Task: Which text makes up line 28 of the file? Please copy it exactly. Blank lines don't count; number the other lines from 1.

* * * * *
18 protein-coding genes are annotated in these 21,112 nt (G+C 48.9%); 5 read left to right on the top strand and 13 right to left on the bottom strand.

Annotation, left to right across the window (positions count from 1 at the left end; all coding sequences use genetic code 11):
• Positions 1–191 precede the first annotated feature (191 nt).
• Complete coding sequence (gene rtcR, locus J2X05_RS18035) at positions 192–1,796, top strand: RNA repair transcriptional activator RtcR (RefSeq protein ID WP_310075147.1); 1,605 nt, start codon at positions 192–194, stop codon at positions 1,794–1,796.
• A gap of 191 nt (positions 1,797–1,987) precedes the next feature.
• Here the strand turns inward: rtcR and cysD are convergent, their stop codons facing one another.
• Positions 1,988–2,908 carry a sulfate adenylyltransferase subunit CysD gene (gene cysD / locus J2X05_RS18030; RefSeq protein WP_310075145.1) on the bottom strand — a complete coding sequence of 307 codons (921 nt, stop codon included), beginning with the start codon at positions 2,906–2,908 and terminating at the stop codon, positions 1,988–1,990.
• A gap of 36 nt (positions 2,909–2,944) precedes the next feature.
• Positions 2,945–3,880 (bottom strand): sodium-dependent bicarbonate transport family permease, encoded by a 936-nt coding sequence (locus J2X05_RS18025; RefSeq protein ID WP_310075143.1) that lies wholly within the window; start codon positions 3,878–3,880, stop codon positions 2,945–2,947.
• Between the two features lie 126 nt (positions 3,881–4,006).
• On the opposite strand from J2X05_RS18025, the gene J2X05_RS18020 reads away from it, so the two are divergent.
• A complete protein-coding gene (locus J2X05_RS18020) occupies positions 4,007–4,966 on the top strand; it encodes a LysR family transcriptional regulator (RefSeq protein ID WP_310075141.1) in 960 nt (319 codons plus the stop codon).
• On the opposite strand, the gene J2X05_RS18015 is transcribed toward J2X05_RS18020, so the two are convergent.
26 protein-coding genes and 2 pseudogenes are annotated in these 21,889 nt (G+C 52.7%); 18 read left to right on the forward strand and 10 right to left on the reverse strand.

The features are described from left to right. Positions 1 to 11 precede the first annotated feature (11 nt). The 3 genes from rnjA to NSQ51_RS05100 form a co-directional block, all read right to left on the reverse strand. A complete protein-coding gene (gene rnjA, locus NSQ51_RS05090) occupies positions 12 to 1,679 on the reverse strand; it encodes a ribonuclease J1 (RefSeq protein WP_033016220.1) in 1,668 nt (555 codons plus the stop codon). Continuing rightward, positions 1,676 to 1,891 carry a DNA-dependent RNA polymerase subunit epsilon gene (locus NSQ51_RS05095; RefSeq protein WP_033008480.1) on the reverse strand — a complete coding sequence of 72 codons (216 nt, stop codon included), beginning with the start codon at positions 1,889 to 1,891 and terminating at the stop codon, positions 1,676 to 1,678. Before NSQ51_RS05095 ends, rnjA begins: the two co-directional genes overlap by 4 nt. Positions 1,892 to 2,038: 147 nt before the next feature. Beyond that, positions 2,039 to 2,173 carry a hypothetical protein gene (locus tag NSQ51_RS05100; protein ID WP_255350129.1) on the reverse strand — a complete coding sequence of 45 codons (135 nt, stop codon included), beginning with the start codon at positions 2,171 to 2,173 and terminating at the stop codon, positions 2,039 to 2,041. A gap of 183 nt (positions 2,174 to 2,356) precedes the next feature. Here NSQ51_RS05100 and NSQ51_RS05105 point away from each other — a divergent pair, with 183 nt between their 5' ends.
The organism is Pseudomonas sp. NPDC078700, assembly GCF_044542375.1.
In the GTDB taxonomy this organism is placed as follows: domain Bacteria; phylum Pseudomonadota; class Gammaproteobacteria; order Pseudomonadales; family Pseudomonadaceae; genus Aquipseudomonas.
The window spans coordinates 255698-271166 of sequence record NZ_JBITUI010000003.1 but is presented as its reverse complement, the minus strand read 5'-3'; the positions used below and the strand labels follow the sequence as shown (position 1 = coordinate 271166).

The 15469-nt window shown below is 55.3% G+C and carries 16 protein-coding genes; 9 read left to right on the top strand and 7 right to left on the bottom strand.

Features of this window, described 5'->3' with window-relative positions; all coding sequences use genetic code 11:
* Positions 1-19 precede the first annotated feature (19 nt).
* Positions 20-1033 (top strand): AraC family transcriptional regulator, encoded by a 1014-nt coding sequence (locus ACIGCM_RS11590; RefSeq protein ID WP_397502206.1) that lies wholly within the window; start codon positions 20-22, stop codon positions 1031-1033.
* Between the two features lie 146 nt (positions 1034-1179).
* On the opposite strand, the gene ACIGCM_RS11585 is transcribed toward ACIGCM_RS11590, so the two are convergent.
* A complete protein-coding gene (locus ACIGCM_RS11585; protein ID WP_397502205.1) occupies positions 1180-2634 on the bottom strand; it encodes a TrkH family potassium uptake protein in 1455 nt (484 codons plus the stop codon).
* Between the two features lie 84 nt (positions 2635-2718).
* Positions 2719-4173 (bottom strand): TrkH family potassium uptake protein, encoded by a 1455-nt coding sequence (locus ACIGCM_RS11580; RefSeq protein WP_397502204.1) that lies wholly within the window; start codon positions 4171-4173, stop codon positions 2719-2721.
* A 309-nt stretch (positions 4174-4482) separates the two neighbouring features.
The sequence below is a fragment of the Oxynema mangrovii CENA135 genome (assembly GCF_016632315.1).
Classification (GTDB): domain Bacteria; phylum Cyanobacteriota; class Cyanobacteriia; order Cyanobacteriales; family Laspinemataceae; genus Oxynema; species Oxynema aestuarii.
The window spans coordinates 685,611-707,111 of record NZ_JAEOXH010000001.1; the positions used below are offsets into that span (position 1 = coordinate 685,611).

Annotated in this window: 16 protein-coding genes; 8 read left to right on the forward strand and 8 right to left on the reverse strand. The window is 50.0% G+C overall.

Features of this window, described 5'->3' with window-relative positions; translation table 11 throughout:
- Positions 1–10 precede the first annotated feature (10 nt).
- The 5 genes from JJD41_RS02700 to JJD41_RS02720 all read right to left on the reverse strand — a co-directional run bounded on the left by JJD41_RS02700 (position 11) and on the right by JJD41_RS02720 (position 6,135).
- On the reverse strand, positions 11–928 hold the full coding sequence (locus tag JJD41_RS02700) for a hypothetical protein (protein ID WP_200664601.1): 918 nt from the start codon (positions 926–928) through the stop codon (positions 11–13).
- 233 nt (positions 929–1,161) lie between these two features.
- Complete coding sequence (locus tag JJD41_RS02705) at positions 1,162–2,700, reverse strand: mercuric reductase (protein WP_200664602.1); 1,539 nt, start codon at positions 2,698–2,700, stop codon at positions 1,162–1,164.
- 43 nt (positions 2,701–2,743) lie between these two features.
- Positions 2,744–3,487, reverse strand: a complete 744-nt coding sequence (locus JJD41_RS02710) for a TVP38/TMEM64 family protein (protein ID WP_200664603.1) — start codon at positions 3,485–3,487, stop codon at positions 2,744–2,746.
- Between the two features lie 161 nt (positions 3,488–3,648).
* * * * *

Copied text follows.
* A 309-nt stretch (positions 4174-4482) separates the two neighbouring features.